But as soon as independent groups — alone or combined — spend $309,000 for or against a single candidate, the city lifts the spending limits on all candidates in the mayor's race. And they can keep the matching funds.
This sort of indie spending isn't new in LA elections. It totals about $16 million since 2001, according to records of the City Ethics Commission. In the last open race for mayor in 2005, independent committees spent nearly $3.7 million. Those dollars came mostly from unions, but also from business, environmental and partisan political groups.
Meanwhile, the city limits on direct contributions to candidates remain capped at $1,300 per donor.
Anybody who wants to spend more will have to create their own independent expenditure committee, or give to one like Fred Davis' Better Way LA.
Photos courtesy of candidates' campaigns
The top mayoral candidates, Wendy Greuel, Kevin James, Jan Perry and Eric Garcetti, all oppose the proposed sales tax increase.
A final vote to place a half-cent sales tax on the City of Los Angeles’ spring ballot is scheduled for Tuesday, but the top mayoral candidates have already come out in opposition to the proposal.
The tax increase, backed by council President Herb Wesson, could bring in as much as $215 million a year. Mayoral candidates and current council members Eric Garcetti and Jan Perry voted no in last week's initial vote.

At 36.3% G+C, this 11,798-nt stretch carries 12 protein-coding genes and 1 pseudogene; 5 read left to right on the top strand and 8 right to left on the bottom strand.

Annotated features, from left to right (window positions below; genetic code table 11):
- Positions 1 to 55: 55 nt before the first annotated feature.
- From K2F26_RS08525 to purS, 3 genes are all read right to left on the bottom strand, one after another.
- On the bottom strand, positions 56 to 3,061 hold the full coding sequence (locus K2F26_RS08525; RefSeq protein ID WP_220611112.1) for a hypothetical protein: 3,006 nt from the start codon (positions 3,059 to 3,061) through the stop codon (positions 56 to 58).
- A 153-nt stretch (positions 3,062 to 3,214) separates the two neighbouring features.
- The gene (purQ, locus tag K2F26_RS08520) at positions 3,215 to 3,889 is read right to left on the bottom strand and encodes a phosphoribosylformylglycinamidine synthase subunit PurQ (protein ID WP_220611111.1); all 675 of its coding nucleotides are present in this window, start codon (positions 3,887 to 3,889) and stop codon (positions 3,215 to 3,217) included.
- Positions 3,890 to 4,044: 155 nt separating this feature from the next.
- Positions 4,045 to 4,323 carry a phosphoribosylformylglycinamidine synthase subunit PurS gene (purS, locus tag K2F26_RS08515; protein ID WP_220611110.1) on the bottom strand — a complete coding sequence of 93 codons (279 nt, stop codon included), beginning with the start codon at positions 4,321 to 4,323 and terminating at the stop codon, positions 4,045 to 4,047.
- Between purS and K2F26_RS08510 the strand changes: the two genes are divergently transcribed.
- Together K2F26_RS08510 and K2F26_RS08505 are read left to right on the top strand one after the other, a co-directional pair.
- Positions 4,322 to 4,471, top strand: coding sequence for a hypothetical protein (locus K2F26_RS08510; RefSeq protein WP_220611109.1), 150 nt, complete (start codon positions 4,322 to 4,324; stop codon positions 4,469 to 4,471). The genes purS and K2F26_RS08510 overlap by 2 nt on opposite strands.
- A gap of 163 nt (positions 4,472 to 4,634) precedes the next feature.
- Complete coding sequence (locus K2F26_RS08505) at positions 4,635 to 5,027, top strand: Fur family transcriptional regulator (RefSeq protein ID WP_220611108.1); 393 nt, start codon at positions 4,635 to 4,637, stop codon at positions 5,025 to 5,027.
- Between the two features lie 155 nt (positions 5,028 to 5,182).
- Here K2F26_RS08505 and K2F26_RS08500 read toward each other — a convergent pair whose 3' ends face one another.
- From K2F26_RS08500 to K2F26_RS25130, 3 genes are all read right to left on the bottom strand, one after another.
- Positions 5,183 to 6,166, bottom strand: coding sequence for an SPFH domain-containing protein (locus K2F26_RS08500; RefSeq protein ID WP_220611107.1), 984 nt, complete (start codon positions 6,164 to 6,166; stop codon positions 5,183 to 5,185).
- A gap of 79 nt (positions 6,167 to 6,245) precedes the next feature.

Fellow candidate Wendy Greuel, L.A.'s City Controller, is also opposed. So is attorney Kevin James, who calls the proposed tax shortsighted — with some pointed words about Wesson's argument that the tax would give officials "breathing room" to come up with long-term solutions.
“I can translate it for you in just a few words – kicking the can farther down the road. That’s what breathing room means,” James said of the proposal.
Photos courtesy of candidates' campaigns
Candidates running to be Los Angeles' next mayor, in order from left to right: Wendy Greuel, Kevin James, Jan Perry and Eric Garcetti. Both Wendy Greuel and Eric Garcetti report $2.8 million in their latest campaign reports, according to the Ethics Commission.
Money just keeps rolling in for the 2013 race for mayor of Los Angeles, and it appears hopefuls Controller Wendy Greuel and Councilman Eric Garcetti are staying neck-and-neck when it comes to donations.
In his quarterly campaign finance report, Garcetti reported $2.87 million – about $71,000 more than Greuel. Councilwoman Jan Perry reported $1.3 million, while attorney Kevin James had $275,000 and former aide to Mayor Antonio Villaraigosa, Emanuel Pleitez, had $110,000.
Those figures are for the period ending Sept. 30. Of course, the question hanging over the race is whether billionaire developer Rick Caruso will run for mayor. Caruso has the power to significantly outspend whatever the declared candidates could raise from donors. (It costs an estimated $1.4 million to do a week’s worth of television ads in Los Angeles.)